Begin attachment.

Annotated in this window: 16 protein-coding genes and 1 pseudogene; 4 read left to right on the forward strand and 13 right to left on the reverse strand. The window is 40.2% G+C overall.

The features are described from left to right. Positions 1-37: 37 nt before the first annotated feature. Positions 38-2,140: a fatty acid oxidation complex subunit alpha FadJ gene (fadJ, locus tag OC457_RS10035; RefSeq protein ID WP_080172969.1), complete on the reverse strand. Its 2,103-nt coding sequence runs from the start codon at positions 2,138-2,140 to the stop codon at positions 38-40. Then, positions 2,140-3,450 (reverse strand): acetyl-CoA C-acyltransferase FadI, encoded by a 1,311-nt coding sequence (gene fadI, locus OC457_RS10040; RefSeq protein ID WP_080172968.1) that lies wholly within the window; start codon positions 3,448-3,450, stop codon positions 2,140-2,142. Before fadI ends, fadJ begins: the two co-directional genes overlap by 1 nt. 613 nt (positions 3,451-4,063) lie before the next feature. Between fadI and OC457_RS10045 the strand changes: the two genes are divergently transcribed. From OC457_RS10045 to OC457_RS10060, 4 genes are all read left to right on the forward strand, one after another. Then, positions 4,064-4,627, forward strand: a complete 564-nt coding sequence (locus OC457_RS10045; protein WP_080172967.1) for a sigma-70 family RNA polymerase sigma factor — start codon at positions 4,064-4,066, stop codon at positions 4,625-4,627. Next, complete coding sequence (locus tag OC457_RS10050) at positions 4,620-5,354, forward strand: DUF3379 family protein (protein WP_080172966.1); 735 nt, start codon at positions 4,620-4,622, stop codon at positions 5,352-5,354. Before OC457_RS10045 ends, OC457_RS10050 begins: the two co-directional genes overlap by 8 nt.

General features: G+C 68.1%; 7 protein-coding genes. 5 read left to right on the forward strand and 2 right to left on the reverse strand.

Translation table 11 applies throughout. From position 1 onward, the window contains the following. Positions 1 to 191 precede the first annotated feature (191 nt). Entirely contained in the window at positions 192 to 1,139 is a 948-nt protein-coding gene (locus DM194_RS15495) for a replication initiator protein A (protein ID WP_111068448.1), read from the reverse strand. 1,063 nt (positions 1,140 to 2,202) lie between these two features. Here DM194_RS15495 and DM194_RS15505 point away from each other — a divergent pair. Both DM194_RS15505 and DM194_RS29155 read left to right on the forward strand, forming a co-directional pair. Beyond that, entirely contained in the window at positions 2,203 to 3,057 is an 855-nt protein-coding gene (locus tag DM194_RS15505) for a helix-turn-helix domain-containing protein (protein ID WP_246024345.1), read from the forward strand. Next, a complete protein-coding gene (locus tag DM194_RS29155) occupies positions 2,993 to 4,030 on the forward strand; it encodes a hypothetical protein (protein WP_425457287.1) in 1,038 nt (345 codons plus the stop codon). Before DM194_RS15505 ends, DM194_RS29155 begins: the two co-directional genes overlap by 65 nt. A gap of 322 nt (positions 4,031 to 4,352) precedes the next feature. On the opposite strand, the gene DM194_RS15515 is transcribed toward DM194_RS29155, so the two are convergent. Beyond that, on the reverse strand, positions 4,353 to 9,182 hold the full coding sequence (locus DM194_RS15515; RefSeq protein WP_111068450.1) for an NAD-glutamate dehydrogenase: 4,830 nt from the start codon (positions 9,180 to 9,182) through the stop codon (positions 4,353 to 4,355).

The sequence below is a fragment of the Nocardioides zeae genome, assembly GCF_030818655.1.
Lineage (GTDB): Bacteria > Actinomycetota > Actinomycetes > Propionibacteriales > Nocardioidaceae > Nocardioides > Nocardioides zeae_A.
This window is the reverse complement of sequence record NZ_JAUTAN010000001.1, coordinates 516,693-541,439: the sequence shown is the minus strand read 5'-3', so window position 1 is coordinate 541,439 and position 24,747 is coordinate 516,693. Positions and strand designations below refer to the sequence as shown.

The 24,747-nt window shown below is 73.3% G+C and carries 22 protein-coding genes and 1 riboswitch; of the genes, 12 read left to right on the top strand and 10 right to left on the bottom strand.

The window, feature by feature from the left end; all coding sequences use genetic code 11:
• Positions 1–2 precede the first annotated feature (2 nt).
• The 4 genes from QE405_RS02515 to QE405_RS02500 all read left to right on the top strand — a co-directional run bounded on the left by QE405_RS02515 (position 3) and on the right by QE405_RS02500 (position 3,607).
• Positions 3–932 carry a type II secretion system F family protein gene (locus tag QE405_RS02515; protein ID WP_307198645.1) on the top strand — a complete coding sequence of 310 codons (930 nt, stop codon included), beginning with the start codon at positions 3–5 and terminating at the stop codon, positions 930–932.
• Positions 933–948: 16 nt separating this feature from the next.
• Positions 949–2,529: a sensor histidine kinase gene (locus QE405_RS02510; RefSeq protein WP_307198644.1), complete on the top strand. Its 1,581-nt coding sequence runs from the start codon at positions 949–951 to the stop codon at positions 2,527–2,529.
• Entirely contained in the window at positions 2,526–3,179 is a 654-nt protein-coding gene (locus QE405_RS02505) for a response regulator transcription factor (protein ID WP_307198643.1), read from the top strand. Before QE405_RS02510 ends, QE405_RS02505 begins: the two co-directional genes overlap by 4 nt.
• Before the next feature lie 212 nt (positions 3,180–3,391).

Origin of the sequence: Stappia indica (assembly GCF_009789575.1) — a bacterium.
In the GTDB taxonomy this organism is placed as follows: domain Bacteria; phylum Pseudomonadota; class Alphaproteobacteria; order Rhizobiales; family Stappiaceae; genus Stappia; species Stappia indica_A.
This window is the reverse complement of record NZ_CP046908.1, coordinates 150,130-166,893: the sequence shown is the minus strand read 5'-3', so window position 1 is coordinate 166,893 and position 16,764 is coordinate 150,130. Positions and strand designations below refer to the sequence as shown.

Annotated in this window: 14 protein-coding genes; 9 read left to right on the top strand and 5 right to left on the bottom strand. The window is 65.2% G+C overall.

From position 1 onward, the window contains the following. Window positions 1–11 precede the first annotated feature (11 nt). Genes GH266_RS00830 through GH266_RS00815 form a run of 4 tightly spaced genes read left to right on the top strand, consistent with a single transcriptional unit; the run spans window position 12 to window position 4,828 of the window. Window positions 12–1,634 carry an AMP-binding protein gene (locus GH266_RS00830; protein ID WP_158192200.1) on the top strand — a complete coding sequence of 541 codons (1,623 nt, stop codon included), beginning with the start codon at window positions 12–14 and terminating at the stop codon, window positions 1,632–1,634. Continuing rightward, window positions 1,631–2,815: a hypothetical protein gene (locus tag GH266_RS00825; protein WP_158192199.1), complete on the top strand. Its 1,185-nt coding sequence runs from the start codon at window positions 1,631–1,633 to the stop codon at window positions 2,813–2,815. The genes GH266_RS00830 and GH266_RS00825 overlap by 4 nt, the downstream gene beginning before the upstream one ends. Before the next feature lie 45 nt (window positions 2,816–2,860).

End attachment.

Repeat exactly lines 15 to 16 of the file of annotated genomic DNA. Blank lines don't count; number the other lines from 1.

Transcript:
• Entirely contained in the window at positions 2,526–3,179 is a 654-nt protein-coding gene (locus QE405_RS02505) for a response regulator transcription factor (protein ID WP_307198643.1), read from the top strand. Before QE405_RS02510 ends, QE405_RS02505 begins: the two co-directional genes overlap by 4 nt.
• Before the next feature lie 212 nt (positions 3,180–3,391).